“The Los Angeles LGBT Center congratulates Pete Buttigieg on the historic occasion of becoming the first openly LGBTQ person to be appointed to a permanent Cabinet position. From presidential candidate to Secretary of Transportation, Buttigieg has broken down longstanding barriers that have excluded members of the LGBTQ community from the highest positions in government,” the Center wrote in an emailed statement.

Equality California, the nation’s largest statewide LGBTQ+ civil rights organization, released the following statement from Executive Director Rick Chavez Zbur:

“Today is an historic day for our LGBTQ+ community and our nation. The confirmation of Pete Buttigieg signals to millions of LGBTQ+ kids across our country that anything is possible and that LGBTQ+ people belong in every seat of power.

“I’ll never forget watching Pete Buttigieg during his trailblazing run for the White House help 9-year-old Zachary find the courage to come out as gay. It’s this kind of bravery and strength that Pete inspires in our entire country, but especially our LGBTQ+ young people.

“Equality California applauds President Joe Biden and Vice President Kamala Harris for this historic nomination and their commitment to creating a diverse administration. We also thank California Senators Dianne Feinstein and Alex Padilla for their votes to confirm Secretary Buttigieg today.

“We’re ready to roll up our sleeves and get to work with Secretary Buttigieg and the Biden-Harris Administration to build back an America that is better and more inclusive for everyone.”

Additional reporting from Chris Johnson

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Congress

Out U.S. Rep. introduces bill to create U.S. LGBTQ history museum

“It is vital to remember our collective past when certain states seek to constrain & repeal existing rights by passing laws that harm LGBTQ+”

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Rep. Mark Pocan (D-Wis.) (Blade file photo by Michael Key)

WASHINGTON – U.S. Rep. Mark Pocan (D-Wis.) has introduced legislation that would set up the process to create a National Museum of American LGBTQ+ History & Culture, potentially as an official site within the Smithsonian Institution in Washington, D.C.

Pocan, one of nine openly gay members of the U.S. House and co-chair of the LGBTQ+ Equality Caucus, said in a statement Thursday the measures would are effort to preserve LGBTQ history “as our community faces unprecedented attacks and attempts to erase our history.” The pair of bills is H.R.9070 and H.R.9071.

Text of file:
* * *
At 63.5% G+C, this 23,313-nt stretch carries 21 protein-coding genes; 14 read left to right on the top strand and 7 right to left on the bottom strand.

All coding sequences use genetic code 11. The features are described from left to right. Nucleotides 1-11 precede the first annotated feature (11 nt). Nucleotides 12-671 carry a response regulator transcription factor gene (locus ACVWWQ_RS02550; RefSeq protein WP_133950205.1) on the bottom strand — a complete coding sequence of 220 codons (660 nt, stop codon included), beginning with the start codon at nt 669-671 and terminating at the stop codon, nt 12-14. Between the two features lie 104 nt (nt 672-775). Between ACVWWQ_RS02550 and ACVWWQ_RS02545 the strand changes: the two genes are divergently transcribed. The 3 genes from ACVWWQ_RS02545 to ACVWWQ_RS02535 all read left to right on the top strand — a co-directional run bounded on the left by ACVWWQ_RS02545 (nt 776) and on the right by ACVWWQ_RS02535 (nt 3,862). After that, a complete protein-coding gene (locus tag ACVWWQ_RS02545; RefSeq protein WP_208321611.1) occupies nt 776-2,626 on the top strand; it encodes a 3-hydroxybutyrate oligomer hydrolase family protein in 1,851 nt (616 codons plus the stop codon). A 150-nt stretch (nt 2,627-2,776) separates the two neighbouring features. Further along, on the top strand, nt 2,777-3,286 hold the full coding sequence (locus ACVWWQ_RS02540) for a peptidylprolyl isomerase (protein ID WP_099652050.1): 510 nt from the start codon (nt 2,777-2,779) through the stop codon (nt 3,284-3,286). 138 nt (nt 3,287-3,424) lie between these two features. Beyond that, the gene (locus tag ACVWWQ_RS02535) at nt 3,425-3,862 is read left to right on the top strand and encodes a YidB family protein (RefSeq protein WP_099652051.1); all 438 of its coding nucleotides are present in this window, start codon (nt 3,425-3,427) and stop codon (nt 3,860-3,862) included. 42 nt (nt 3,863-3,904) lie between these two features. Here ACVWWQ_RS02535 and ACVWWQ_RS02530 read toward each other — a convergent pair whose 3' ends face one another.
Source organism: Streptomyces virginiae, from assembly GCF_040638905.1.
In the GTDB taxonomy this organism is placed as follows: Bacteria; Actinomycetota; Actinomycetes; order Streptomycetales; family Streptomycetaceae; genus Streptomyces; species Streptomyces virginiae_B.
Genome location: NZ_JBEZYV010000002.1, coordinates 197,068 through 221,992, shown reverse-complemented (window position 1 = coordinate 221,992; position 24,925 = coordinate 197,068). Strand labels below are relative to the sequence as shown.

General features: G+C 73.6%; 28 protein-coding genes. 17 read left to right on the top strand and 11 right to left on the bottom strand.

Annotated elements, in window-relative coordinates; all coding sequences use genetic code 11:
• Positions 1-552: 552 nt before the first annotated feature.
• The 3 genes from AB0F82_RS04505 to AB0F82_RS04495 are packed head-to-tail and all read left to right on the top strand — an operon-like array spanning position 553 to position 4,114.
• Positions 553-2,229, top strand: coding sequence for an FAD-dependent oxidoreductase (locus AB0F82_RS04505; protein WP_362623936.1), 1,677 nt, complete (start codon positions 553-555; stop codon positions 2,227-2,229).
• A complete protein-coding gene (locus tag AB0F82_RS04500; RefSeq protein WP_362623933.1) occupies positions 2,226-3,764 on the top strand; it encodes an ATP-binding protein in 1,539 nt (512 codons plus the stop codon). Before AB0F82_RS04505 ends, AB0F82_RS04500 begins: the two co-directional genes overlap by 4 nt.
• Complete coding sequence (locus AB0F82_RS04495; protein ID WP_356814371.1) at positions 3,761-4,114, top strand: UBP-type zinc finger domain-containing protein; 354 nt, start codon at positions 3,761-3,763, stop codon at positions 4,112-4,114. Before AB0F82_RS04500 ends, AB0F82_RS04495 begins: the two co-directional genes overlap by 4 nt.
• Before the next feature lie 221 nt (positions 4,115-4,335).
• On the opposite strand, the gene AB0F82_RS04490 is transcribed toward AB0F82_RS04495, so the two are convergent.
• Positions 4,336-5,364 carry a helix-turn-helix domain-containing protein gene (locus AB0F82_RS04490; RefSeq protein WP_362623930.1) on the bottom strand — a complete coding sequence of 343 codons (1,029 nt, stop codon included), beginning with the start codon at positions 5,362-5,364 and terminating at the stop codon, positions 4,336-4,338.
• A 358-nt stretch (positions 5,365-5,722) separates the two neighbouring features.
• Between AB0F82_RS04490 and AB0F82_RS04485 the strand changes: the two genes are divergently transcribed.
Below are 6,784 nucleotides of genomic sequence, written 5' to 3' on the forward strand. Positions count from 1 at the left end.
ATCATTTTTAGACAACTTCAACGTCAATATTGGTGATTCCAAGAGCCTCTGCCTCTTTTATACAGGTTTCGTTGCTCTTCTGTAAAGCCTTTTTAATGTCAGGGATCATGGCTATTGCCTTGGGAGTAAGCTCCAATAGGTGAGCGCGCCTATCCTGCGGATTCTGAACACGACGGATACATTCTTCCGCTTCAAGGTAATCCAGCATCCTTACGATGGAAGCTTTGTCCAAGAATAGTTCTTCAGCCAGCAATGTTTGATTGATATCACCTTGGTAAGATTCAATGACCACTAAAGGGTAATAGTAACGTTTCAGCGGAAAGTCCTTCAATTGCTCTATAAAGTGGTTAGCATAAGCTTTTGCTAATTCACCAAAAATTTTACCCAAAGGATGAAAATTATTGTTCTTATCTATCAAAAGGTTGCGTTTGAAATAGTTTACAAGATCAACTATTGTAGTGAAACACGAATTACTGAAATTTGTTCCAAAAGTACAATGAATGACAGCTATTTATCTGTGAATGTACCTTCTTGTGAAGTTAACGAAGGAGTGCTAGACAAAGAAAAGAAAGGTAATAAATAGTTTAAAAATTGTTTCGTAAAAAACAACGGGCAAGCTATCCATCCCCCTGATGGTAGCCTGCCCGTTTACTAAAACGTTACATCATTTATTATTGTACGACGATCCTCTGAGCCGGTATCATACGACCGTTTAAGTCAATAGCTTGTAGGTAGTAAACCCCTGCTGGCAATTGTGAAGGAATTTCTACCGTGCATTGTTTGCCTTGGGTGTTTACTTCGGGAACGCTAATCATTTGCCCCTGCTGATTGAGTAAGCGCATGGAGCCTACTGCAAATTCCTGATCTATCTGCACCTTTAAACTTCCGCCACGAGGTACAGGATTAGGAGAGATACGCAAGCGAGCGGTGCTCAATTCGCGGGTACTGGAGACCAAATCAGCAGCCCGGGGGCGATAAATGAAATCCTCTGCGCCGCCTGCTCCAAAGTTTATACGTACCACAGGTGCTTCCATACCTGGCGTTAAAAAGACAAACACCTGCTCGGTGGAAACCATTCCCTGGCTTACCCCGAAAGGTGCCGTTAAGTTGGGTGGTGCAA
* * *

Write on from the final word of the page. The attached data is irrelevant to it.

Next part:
“It is vital to remember our collective past – particularly when certain states seek to constrain and repeal existing rights by passing bills that harm LGBTQ+ youth and our community at large,” Pocan said. “Let’s tell these stories, and honor the many contributions the LGBTQ+ community has made to this nation with a museum in Washington, D.C.”

The first bill, according to a news statement, would creates an eight-member commission of individuals with expertise in museum planning or LGBTQ+ research and culture “to look into the viability of establishing such a facility in the nation’s Capital.”

Among other things, the commission would be charged with recommending a plan on action for museum, including fundraising for the museum, and submitting to Congress a plan for construction of the museum, the statement says.

The bill would also instruct the commission to address whether the museum should be part of the Smithsonian Institution, based in the nation’s capital and the world’s largest museum and research complex, per the news statement. The full study, the statement says, would have to be completed in 18 months.

If the Smithsonian were to adopt the a museum on LGBTQ history and culture, it would be similar to other museums under its jurisdiction focused on minority populations in the United States, including the National Museum of African American History & Culture and the National Museum of the American Indian.

The second bill, according to a news statement, would be eligible for consideration by Congress after the commission completes its work and issues its recommendations and allow for formal creation of the museum. More than 50 lawmakers, including all nine openly gay members of the U.S. House, co-sponsor the legislation.

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Utah

New survey shows 72% of Utah residents back same-sex marriage

Troy Williams, executive director of Equality Utah said he’s not surprised to see that a majority of Utahns now support marriage equality

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Mayor of Salt Lake, Erin Mendenhall, raises Pride Flag, June 1 2021 (Photo/Twitter)

SALT LAKE CITY – The results of a poll run by the Hinckley Institute of Politics and the Desert News found 72% of Utah’s residents agree that marriages between same-sex couples should be recognized by law as valid, with the same rights as cis-gender marriages.